Service. I followed all the recommendations, registered my
Service with foreground type
location, ensured I requested the
FOREGROUND_SERVICE permission. I also made sure the
Service is sticky so it can be restarted by the OS when there are enough resources for it to run:
<manifest xmlns:android="http://schemas.android.com/apk/res/android" ...> <!-- I requested FOREGROUND_SERVICE permission --> <uses-permission android:name="android.permission.FOREGROUND_SERVICE"/> <application ...> <!-- I also set foreground service type to location and dataSync--> <service ... android:foregroundServiceType="location|dataSync"/> </application> </manifest>
Service I use the FusedLocationProviderClient’s
requestLocationUpdates() function to get the location at regular intervals. This works very well, at least that’s what I thought until I discovered that’s not the case on certain devices – Well, That’s Fantastic!
After digging through the internet to try and understand what’s going on I discovered that some manufacturers, in a quest to ensure long battery life, have implemented ruthless processes that kill everything with impunity as soon as the app goes to the background or when the device is locked– see this site. But I have a foreground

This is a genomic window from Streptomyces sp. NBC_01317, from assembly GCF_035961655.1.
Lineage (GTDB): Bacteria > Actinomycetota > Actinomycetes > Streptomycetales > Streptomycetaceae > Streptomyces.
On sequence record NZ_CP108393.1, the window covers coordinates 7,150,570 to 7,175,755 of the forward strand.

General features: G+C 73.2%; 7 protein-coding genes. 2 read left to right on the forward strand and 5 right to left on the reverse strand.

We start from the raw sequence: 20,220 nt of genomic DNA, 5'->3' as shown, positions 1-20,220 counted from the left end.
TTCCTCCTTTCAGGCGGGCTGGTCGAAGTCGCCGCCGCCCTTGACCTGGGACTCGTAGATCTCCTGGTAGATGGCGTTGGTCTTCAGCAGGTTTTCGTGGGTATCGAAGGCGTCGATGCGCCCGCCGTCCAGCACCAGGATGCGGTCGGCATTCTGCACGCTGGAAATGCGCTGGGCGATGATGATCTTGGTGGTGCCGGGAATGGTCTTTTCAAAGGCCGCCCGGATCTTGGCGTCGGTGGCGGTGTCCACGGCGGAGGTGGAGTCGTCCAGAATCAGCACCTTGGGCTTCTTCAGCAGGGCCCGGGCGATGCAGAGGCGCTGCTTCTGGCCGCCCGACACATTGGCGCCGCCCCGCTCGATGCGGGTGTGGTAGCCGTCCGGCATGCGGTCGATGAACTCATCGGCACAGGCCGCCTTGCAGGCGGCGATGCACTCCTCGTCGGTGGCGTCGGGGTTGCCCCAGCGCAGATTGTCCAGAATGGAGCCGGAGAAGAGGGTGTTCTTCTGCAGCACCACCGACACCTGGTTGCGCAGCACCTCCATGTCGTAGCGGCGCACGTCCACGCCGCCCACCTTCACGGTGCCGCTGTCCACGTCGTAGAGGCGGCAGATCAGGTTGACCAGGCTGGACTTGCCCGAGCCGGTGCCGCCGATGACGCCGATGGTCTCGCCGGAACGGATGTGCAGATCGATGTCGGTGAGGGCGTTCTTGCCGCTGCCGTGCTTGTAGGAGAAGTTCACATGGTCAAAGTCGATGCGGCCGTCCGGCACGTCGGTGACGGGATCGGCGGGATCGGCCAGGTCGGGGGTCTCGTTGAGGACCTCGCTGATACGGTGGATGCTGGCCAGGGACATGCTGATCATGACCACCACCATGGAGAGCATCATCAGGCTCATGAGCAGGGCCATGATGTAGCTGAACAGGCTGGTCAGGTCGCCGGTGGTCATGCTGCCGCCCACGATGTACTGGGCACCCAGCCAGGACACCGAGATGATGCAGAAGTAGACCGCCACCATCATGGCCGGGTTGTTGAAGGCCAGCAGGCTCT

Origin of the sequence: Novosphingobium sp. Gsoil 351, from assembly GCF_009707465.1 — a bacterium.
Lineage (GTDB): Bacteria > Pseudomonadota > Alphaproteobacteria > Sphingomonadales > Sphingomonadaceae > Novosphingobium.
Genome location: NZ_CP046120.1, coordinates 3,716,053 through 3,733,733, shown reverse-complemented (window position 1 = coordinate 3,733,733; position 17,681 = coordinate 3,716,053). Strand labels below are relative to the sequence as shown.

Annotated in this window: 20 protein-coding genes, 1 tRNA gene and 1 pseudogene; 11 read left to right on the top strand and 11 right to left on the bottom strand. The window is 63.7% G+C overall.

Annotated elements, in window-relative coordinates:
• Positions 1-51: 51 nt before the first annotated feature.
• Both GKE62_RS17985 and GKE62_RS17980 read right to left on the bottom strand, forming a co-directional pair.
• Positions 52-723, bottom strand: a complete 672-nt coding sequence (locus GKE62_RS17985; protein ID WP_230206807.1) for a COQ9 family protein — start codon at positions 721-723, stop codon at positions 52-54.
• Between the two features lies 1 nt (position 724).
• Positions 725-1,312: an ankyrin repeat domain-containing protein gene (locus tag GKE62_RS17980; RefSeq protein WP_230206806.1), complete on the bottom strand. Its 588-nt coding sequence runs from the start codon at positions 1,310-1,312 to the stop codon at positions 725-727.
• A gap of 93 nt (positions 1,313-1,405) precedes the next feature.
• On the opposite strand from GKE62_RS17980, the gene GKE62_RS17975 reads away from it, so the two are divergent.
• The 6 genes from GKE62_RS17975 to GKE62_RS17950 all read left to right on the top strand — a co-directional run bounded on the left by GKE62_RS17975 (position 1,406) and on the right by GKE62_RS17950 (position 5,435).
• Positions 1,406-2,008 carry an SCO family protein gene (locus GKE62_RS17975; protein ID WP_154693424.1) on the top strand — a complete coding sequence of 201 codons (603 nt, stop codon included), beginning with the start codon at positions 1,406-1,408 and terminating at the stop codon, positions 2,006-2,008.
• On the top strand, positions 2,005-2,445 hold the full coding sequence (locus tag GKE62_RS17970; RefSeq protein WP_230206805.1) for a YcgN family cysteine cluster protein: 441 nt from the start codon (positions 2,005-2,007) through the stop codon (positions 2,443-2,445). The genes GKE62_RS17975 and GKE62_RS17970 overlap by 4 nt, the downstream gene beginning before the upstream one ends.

Service so my app’s process shouldn’t be terminated right? Wrong! Some of them don’t care. They will murder it in cold blood.
What should I do then? It turns out there are battery optimisation settings that the user needs to change for your app to run properly in the background. This would be easy if the settings were standard on all devices so I can help my users change them but no, each manufacturer has their own way of doing it. It looks like the onus is on the user to make changes that will guarantee that my app works as it should. That’s not ideal. On certain devices no matter how many settings I change as soon as the device screen is locked location updates stop.
One of the manufacturers apparently has a whitelist of apps that are allowed to run in the background without problems – The Immortals. How do I get my app into the list? I have no idea.
This whole situation is frustrating the life out of me. I did everything (at least I think so) the Android documentation says I should do. However, some manufacturers seem to ignore the contract and now I’m faced with an app that’s not behaving as it should on certain devices and I have no way of programmatically getting around the problem except for me to nicely ask my users to go change their settings, which doesn’t guarantee success.
I don’t have any words left except to ask them How dare you kill my foreground service? when the documentation says it should not be killed that easily.
Services may be terminated by the OS if doing so is required to keep all foreground processes running. This should be an exception not a norm.
- I might have missed something in my implementation. I will keep on searching for possible solutions. If you have an answer your help will be greatly appreciated.